Best Friends Blog

Changing the world: Our own Francis Battista’s amazing TEDx Talk

How does a group, or even one person, change the world? One of my mentors and Best Friends co-founder, Francis Battista, can tell you.

Thirty years ago, a ragtag crew of dreamers and visionaries moved to a canyon in the middle of nowhere. Most people thought they were crazy, but of course, they formed what is now Best Friends Animal Society.

In a powerful and important TEDx talk delivered in Reno, Nevada, Francis speaks about those early days and the power of a single citizen to change the world with “just an idea and commitment.”

This is truly a defining moment for anyone who fights for the survival and well-being of our nation’s pets. As you know, only about 25 percent of all pets are currently acquired through adoption. In order to change that, to truly Save Them All, we must elevate this cause beyond the animal welfare world.

TED is a wonderful organization dedicated to “ideas worth spreading.” We believe the no-kill movement and the ideas that can save the lives of millions of pets are certainly worthy of spreading.

Once you’ve watched the video, please share it with friends and loved ones through social media channels like Facebook and Twitter. Be sure to use #SaveThemAll and tag “Best Friends Animal Society” on Facebook and @bestfriends on Twitter.

Together, we can Save Them All.

Love reading the Best Friends Blog? Make sure you never miss a post by clicking here to subscribe and receive every post right in your inbox.

Julie Castle
Chief Marketing and Communications Officer
Best Friends Animal Society

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  • jmuhj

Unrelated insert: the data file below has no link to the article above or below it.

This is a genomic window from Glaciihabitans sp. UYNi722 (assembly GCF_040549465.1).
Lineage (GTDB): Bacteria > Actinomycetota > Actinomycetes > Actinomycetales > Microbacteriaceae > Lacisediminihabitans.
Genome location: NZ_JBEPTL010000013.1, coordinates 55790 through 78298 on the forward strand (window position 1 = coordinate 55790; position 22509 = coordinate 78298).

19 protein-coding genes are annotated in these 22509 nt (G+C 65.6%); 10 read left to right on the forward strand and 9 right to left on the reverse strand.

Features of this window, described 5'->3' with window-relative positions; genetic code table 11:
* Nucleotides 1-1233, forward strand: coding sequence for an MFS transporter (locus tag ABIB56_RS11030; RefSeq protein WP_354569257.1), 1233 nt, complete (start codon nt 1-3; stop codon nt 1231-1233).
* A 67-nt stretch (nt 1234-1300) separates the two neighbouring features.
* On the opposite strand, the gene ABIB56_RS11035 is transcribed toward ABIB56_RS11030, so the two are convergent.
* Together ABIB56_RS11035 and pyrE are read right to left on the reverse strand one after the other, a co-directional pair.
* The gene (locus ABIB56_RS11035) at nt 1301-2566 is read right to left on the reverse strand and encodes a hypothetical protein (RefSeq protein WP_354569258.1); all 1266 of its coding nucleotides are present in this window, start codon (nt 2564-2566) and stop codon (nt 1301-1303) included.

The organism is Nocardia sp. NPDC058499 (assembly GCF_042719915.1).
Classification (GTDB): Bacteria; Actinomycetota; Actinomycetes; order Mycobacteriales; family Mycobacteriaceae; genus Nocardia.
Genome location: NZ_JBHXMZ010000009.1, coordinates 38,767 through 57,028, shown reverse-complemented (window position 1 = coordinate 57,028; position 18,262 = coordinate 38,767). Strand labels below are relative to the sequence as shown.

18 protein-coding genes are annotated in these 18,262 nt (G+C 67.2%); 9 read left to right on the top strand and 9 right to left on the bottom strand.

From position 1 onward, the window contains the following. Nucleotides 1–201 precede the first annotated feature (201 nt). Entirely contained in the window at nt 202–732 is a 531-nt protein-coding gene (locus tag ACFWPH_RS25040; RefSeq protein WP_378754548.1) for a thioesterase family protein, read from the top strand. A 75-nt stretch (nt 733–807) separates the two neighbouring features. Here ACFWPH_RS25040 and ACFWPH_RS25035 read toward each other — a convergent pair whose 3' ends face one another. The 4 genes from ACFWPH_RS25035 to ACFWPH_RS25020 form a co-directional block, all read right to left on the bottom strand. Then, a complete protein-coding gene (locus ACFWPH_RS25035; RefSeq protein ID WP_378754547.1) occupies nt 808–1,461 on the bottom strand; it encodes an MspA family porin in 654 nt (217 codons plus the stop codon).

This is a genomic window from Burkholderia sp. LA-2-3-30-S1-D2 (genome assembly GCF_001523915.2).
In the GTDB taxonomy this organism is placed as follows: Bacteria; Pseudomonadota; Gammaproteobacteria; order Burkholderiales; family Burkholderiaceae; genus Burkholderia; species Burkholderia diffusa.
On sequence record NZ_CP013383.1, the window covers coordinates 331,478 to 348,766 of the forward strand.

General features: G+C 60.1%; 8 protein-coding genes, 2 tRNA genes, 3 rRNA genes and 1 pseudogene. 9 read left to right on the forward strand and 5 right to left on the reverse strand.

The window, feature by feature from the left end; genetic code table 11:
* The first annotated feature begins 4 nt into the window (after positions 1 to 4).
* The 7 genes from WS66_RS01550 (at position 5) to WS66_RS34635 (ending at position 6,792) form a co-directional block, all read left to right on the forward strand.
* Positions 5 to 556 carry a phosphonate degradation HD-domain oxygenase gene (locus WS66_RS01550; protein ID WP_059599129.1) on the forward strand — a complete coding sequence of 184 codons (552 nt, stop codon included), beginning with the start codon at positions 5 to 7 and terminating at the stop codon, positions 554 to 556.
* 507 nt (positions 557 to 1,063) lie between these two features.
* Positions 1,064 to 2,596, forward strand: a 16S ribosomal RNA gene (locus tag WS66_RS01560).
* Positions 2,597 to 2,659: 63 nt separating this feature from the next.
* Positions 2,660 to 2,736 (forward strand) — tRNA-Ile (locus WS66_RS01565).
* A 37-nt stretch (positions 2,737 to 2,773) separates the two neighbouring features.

Thanking you for this and I have been sharing it daily to social media, with special message.

  • Bobbi Small

    Thank you for outlining your desire and commitment to reach out and “Save Them All”! As an individual who had considered and tried adoption/rehoming when I looked for a companion I can say the application process and the $ 200.00 – 700.00 fees are ludicrous when taking the cost and commitment required to provide support for a traumatized pet is quite expensive. The point of the shelters is too find forever homes and keep pets from being euthanized and overpopulating the shelters. However, the shelters trying to recoup their expenses through extremely high adoption fees and even higher fees for desirable dogs is counterproductive to locating forever homes. In addition, the physical, psychological and emotional trauma coupled with aggressive actions, on-going medical treatments (if applicable) does not warrant the adoption fees required.

    Perhaps you can reach out to the shelters and rescues. Make them understand. We appreciate all of their hard work and dedication and we are helping by adopting at reasonable costs and life long care.

    • MelissaLMiller

      Hi Bobbi,

      Thanks for your note. You may be interested in reading a blog post we did early this summer on the topic of rescue groups scaring people away from adopting. You can read that here:

      However, regarding adoption fees, it is understandable that shelters and rescue groups need to recoup costs spent on medical care for each animal. With all shots, spaying/neutering, microchipping and additional, potentially very expensive medical care like treating parvovirus or heartworms, $200 is a very small price to pay when comparing what one would pay for those services at a private veterinarian.

      Additionally, certainly not all, or even most, animals from shelters or rescue groups have “physical, psychological and emotional trauma coupled with aggressive actions and on-going medical treatments.” There are millions of healthy, happy dogs and cats searching for their forever homes, and it’s important that we don’t stereotype all rescue pets as being damaged in some way. You may also be interested to know that 25% of shelter pets are purebred! You can read more about shelter pet myths here:

      Thanks again for your note and input and for all that you do to help homeless pets.

      Melissa Miller
      New Media Coordinator